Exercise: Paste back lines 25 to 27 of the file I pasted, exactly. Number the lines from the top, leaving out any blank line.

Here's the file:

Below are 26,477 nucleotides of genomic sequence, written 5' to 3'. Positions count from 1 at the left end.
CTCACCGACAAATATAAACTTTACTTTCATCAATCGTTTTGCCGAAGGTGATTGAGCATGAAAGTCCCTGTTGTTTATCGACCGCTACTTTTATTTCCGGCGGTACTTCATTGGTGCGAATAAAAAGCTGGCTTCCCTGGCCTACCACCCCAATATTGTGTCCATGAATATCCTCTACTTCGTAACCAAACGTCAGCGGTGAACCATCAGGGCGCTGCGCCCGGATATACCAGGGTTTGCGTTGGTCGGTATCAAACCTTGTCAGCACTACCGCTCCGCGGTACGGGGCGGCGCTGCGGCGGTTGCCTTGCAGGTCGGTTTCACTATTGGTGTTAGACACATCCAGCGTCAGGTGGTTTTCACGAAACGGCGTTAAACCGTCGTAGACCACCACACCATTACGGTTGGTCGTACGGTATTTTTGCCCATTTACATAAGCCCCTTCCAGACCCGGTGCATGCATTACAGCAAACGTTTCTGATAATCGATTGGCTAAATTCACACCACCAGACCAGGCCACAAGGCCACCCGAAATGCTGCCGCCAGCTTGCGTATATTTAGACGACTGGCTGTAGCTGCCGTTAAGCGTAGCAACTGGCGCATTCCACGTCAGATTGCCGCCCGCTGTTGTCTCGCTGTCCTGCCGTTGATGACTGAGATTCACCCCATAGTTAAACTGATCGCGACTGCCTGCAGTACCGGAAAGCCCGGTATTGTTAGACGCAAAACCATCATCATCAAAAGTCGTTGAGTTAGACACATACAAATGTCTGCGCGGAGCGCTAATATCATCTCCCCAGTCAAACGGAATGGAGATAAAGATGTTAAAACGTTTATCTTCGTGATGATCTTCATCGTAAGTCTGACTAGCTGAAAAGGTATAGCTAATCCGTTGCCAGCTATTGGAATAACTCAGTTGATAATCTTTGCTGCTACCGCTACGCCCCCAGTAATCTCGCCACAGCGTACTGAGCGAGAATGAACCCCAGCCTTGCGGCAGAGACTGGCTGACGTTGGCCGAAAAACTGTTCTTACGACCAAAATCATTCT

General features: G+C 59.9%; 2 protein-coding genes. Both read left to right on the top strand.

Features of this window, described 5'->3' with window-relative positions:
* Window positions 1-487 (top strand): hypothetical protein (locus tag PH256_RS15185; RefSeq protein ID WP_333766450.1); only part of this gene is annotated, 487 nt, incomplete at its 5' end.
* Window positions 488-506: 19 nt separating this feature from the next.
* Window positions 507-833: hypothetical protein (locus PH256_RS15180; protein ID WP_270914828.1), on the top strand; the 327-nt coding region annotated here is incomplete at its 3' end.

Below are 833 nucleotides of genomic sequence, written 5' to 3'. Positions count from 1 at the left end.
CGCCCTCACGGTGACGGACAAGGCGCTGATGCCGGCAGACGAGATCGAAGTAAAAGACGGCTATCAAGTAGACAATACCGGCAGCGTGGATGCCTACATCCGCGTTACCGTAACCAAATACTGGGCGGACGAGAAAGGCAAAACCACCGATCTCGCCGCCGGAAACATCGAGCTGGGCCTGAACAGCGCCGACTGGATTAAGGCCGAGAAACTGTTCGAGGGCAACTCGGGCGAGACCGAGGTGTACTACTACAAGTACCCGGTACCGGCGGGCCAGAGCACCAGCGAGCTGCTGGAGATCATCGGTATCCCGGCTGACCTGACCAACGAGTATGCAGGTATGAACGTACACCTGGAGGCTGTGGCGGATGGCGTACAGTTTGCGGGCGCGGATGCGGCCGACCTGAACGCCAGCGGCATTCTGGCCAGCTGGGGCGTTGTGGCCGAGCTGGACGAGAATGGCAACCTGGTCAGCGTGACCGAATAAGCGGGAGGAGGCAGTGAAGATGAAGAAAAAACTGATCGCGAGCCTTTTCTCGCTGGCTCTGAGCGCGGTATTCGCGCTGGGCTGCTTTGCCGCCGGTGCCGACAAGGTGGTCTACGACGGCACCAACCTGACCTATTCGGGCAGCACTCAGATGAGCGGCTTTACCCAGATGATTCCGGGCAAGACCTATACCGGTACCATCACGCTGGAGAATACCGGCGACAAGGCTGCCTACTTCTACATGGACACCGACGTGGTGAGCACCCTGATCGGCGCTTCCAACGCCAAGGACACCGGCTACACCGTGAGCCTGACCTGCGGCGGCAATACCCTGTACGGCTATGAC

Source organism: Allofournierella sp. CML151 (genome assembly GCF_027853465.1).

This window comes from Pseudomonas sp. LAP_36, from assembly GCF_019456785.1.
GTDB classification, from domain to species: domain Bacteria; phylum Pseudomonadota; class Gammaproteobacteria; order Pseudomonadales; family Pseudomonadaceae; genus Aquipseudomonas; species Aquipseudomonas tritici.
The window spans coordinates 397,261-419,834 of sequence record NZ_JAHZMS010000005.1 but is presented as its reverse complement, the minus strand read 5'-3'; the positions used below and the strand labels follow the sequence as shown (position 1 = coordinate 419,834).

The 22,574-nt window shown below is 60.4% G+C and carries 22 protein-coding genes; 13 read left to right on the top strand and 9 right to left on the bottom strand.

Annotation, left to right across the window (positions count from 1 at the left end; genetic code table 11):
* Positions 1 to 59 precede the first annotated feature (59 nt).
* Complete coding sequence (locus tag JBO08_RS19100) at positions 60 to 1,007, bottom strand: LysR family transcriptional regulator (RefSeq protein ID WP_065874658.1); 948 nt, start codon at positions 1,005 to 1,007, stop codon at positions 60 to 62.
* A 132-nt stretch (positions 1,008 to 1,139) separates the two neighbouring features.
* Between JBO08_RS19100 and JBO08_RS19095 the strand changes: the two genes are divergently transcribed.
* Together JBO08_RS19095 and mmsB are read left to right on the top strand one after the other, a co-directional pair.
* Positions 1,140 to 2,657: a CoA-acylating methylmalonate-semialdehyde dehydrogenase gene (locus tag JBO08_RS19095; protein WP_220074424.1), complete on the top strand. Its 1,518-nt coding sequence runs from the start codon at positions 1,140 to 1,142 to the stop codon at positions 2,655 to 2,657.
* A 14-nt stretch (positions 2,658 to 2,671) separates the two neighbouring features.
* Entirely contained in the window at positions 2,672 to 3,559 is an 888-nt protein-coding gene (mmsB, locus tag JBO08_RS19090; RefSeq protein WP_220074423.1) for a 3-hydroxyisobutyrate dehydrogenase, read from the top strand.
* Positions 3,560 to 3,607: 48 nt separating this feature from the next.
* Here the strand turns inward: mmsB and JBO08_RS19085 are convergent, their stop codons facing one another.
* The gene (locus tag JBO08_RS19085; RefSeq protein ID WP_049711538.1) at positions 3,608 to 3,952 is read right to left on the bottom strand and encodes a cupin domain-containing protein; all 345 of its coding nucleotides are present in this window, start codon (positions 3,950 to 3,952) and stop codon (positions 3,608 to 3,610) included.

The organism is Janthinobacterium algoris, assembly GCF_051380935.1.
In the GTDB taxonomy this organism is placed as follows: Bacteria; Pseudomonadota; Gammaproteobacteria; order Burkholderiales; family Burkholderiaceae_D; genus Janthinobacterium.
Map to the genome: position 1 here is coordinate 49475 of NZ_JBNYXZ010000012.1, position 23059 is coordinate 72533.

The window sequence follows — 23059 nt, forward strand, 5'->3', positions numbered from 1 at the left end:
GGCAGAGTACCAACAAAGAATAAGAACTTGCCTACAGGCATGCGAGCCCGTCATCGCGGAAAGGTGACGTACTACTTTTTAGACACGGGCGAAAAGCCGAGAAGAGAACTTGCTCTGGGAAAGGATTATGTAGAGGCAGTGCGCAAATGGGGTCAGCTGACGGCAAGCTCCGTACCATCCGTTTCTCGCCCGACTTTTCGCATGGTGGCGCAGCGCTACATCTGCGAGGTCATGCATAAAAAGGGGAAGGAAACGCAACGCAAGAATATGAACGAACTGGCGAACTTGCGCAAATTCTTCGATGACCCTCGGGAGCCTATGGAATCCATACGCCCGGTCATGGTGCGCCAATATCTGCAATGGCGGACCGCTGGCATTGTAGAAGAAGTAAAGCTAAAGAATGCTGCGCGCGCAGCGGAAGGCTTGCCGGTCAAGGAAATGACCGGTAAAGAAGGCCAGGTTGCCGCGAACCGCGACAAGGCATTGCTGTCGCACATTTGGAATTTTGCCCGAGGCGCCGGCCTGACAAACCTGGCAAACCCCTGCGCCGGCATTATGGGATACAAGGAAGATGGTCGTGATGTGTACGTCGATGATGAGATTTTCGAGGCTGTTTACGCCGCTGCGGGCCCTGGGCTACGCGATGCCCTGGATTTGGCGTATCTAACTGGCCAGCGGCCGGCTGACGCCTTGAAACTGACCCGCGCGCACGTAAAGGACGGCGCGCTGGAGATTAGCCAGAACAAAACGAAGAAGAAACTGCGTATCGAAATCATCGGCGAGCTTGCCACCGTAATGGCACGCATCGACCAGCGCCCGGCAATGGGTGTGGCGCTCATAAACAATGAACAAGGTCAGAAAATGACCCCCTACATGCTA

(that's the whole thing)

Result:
* Here the strand turns inward: mmsB and JBO08_RS19085 are convergent, their stop codons facing one another.
* The gene (locus tag JBO08_RS19085; RefSeq protein ID WP_049711538.1) at positions 3,608 to 3,952 is read right to left on the bottom strand and encodes a cupin domain-containing protein; all 345 of its coding nucleotides are present in this window, start codon (positions 3,950 to 3,952) and stop codon (positions 3,608 to 3,610) included.

The organism is Janthinobacterium algoris, assembly GCF_051380935.1.